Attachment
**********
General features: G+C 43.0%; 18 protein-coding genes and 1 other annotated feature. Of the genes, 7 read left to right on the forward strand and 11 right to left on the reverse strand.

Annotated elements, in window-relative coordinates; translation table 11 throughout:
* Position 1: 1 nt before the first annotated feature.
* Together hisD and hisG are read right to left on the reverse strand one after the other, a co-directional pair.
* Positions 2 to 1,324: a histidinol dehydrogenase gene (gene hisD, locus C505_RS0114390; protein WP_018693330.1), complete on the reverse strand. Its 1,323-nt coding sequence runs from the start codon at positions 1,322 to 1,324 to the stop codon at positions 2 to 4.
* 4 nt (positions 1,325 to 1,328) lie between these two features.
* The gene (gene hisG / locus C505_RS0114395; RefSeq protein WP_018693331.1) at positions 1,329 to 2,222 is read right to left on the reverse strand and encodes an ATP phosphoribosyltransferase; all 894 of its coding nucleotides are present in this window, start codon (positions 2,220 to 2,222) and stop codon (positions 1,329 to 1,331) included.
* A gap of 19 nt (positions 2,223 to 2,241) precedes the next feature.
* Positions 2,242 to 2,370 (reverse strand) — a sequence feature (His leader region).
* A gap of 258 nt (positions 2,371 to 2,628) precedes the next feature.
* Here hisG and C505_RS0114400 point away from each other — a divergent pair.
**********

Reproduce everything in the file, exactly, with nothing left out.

General features: G+C 43.0%; 18 protein-coding genes and 1 other annotated feature. Of the genes, 7 read left to right on the forward strand and 11 right to left on the reverse strand.

Annotated elements, in window-relative coordinates; translation table 11 throughout:
* Position 1: 1 nt before the first annotated feature.
* Together hisD and hisG are read right to left on the reverse strand one after the other, a co-directional pair.
* Positions 2 to 1,324: a histidinol dehydrogenase gene (gene hisD, locus C505_RS0114390; protein WP_018693330.1), complete on the reverse strand. Its 1,323-nt coding sequence runs from the start codon at positions 1,322 to 1,324 to the stop codon at positions 2 to 4.
* 4 nt (positions 1,325 to 1,328) lie between these two features.
* The gene (gene hisG / locus C505_RS0114395; RefSeq protein WP_018693331.1) at positions 1,329 to 2,222 is read right to left on the reverse strand and encodes an ATP phosphoribosyltransferase; all 894 of its coding nucleotides are present in this window, start codon (positions 2,220 to 2,222) and stop codon (positions 1,329 to 1,331) included.
* A gap of 19 nt (positions 2,223 to 2,241) precedes the next feature.
* Positions 2,242 to 2,370 (reverse strand) — a sequence feature (His leader region).
* A gap of 258 nt (positions 2,371 to 2,628) precedes the next feature.
* Here hisG and C505_RS0114400 point away from each other — a divergent pair.